In the depths of the 1930’s, Annie is a fiery young orphan girl who must live in a miserable orphanage run by the tyrannical Miss Hannigan. Her seemingly hopeless situation changes dramatically when she is selected to spend a short time at the residence of the wealthy munitions industrialist, Oliver Warbucks. Quickly, she charms the hearts of the household staff and even the seemingly cold-hearted Warbucks cannot help but learn to love this wonderful girl. He decides to help Annie find her long lost parents by offering a reward if they would come to him and prove their identity. However, Miss Hannigan, her evil brother, Rooster, and a female accomplice, plan to impersonate those people to get the reward for themselves which put Annie in great danger.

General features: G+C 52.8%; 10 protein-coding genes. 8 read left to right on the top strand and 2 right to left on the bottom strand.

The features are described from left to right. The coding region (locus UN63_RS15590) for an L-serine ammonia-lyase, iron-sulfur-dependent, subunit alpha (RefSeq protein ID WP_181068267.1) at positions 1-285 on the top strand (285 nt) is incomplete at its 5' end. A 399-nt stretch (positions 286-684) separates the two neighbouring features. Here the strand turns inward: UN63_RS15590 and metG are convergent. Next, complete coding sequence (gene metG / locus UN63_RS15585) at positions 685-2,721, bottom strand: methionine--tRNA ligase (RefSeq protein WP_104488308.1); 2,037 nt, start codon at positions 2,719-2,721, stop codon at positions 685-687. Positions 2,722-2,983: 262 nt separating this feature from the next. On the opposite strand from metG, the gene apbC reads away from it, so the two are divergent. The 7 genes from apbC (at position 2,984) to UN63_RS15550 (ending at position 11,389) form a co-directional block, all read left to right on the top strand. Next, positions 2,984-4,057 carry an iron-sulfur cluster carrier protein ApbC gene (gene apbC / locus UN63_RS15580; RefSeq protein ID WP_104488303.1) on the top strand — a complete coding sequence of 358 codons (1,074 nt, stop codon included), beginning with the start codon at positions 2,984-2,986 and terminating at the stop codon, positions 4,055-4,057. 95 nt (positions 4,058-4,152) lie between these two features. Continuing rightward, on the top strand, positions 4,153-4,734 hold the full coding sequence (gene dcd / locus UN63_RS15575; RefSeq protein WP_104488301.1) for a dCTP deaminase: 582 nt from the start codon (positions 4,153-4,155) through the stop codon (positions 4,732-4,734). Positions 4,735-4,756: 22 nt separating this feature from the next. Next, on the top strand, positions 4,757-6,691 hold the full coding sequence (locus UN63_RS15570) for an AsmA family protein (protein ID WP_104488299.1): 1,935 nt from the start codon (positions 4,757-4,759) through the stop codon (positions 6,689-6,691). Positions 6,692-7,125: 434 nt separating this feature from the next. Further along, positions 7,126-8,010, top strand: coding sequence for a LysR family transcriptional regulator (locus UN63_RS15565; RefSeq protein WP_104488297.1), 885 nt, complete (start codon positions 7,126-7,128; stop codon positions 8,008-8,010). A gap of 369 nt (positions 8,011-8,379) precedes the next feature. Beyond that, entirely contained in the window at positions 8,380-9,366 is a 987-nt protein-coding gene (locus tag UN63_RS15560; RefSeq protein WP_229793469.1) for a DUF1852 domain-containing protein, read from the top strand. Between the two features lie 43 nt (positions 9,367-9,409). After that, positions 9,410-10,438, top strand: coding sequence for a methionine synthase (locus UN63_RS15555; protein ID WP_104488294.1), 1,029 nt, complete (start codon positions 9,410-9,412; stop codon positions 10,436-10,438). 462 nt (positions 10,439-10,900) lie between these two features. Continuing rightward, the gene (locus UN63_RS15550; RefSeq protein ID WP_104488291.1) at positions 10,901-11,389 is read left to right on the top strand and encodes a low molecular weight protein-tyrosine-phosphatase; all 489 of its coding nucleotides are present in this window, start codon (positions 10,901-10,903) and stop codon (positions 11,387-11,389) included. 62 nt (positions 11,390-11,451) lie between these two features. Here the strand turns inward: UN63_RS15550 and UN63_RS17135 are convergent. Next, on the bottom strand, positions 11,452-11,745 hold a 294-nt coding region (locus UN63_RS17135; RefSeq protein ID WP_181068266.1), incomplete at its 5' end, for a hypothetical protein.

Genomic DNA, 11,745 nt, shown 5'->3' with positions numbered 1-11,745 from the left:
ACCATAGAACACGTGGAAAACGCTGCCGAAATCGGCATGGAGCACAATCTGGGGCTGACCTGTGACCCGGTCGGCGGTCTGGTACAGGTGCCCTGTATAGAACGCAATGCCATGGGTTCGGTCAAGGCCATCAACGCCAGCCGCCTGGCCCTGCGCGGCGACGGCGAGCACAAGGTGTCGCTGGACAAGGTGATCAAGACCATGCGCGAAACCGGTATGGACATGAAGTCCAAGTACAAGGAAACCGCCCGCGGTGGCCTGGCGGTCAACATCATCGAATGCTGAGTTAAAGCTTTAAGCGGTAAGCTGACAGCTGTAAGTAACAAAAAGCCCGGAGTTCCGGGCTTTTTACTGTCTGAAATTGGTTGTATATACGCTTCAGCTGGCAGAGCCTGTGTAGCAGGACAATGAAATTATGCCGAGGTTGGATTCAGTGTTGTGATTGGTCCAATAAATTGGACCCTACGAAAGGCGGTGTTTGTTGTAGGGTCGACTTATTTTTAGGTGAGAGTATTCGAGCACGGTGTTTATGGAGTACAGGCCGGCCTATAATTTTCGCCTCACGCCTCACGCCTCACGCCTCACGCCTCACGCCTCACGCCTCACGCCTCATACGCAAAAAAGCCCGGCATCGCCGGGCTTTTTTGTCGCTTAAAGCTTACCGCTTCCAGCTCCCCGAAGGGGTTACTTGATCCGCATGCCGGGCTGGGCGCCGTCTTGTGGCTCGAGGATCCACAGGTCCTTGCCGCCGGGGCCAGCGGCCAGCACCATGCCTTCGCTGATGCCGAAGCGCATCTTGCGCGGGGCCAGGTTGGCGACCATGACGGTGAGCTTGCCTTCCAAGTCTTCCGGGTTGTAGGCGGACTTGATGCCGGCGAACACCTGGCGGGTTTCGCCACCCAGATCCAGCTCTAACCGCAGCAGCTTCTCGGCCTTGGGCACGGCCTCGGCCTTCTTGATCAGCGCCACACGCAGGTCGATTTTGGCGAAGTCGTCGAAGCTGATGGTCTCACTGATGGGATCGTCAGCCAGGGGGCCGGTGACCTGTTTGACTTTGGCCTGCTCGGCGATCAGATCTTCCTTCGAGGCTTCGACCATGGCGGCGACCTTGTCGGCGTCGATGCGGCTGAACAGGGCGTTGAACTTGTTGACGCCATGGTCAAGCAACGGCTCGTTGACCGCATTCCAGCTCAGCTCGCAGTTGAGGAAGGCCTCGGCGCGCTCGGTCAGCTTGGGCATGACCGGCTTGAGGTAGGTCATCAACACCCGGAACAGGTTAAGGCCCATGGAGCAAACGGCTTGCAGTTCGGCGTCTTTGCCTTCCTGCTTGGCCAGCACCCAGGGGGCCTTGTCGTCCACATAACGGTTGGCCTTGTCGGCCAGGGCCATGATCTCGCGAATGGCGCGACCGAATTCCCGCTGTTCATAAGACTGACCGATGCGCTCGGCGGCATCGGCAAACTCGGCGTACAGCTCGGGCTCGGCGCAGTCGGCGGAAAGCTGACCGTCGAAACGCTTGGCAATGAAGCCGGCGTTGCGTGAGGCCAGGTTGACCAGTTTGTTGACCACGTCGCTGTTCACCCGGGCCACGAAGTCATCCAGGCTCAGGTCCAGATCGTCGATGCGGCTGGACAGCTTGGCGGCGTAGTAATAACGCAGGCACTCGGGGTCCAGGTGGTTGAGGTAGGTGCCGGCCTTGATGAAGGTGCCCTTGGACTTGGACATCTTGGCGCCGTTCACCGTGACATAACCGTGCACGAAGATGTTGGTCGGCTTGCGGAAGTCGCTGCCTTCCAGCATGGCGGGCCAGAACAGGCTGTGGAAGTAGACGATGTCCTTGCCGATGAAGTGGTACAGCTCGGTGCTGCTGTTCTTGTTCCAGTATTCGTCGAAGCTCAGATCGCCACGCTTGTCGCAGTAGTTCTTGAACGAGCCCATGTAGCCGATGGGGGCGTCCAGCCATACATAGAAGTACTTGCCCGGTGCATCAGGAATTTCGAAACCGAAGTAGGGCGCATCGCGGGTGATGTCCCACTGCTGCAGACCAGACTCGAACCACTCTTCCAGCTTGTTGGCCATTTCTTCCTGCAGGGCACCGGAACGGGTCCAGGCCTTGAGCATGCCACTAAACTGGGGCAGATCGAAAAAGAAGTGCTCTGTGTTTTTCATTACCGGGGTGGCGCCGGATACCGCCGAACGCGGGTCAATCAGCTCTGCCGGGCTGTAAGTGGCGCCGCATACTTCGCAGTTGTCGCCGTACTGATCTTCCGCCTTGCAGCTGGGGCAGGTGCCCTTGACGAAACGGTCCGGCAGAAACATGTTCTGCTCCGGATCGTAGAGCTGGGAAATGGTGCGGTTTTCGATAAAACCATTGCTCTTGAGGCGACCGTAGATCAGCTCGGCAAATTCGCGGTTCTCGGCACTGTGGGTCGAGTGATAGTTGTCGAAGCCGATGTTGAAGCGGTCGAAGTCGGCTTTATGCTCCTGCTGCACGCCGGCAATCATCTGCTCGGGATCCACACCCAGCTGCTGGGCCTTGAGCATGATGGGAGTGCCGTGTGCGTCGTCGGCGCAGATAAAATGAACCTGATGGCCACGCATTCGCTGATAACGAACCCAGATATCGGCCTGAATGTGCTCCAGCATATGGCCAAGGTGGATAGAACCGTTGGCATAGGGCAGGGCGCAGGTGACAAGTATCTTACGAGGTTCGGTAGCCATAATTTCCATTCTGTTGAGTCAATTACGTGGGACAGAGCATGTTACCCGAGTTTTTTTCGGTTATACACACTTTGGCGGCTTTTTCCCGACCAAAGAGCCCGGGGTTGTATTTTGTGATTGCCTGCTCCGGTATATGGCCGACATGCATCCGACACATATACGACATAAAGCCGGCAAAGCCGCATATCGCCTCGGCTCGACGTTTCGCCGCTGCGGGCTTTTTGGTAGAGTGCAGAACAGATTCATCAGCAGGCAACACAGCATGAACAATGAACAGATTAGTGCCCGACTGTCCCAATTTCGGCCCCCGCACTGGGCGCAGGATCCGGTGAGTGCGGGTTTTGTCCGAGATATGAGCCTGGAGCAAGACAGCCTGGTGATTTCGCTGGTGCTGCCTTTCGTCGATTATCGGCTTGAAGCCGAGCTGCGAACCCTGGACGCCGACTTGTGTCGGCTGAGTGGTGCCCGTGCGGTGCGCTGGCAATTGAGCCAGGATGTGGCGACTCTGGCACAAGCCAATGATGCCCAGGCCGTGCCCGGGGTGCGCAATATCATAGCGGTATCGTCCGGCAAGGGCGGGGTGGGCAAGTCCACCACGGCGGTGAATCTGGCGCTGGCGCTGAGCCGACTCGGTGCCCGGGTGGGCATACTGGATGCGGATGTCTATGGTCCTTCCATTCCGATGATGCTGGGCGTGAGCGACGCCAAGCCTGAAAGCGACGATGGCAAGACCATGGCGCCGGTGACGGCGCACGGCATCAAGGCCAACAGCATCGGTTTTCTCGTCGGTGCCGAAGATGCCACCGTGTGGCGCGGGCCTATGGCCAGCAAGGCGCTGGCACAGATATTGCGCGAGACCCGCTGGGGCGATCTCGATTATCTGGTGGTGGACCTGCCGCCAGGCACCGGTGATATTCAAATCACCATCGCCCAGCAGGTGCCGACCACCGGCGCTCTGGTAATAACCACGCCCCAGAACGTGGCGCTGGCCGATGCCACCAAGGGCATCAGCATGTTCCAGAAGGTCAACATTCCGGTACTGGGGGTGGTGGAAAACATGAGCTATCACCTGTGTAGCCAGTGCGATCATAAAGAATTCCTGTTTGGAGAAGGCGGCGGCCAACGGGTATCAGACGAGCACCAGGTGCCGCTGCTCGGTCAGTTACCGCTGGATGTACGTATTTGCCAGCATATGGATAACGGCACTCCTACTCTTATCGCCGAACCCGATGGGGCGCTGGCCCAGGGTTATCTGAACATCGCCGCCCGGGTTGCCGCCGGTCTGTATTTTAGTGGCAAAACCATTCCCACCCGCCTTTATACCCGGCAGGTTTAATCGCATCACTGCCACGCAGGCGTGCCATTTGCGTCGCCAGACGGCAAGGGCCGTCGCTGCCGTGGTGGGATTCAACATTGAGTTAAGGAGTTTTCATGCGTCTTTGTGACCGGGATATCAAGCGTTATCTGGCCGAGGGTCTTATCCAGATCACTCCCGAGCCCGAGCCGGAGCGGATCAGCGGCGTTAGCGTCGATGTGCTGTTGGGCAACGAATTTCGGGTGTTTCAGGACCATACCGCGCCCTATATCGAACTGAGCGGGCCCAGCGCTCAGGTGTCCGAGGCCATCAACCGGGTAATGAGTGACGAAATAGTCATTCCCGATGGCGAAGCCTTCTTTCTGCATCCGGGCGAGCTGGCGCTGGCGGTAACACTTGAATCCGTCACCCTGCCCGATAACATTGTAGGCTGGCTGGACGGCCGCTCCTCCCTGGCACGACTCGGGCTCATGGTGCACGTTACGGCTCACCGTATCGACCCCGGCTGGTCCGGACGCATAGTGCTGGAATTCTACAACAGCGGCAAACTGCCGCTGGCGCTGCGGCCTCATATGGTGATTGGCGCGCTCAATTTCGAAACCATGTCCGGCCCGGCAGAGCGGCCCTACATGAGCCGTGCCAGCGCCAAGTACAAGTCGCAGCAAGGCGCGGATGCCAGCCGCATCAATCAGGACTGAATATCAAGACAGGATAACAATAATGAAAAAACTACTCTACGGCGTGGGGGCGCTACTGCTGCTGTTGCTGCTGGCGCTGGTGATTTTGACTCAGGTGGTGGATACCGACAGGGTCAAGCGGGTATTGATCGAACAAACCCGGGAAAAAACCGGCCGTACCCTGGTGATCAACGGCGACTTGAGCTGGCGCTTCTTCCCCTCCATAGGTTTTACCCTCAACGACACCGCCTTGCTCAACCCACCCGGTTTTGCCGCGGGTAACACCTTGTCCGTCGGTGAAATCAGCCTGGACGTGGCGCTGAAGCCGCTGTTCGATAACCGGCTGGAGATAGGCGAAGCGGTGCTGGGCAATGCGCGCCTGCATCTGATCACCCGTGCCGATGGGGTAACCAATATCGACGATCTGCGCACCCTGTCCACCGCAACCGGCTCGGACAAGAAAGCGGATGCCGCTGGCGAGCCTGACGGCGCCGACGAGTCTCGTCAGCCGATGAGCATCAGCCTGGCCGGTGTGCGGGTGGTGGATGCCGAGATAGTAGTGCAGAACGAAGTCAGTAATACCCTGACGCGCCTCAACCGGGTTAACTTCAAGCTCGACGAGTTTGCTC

I was shocked when I got very close to the end of this film to hear two utterances of God’s name in vain. Up until then, this movie was flying along as family approved, at least for ages twelve and above. I later learned it had originally been rated G, but then was switched to PG. I can only guess that perhaps the producers wanted the PG rating so as to draw in older members in the audience, and not just the kids. At any rate, Aileen Quinn as Annie and Albert Finney as Daddy Warbucks are great and the music is quite good, but due to the language, we cannot approve the film for family viewing. What a shame. I wish they would have edited those two words.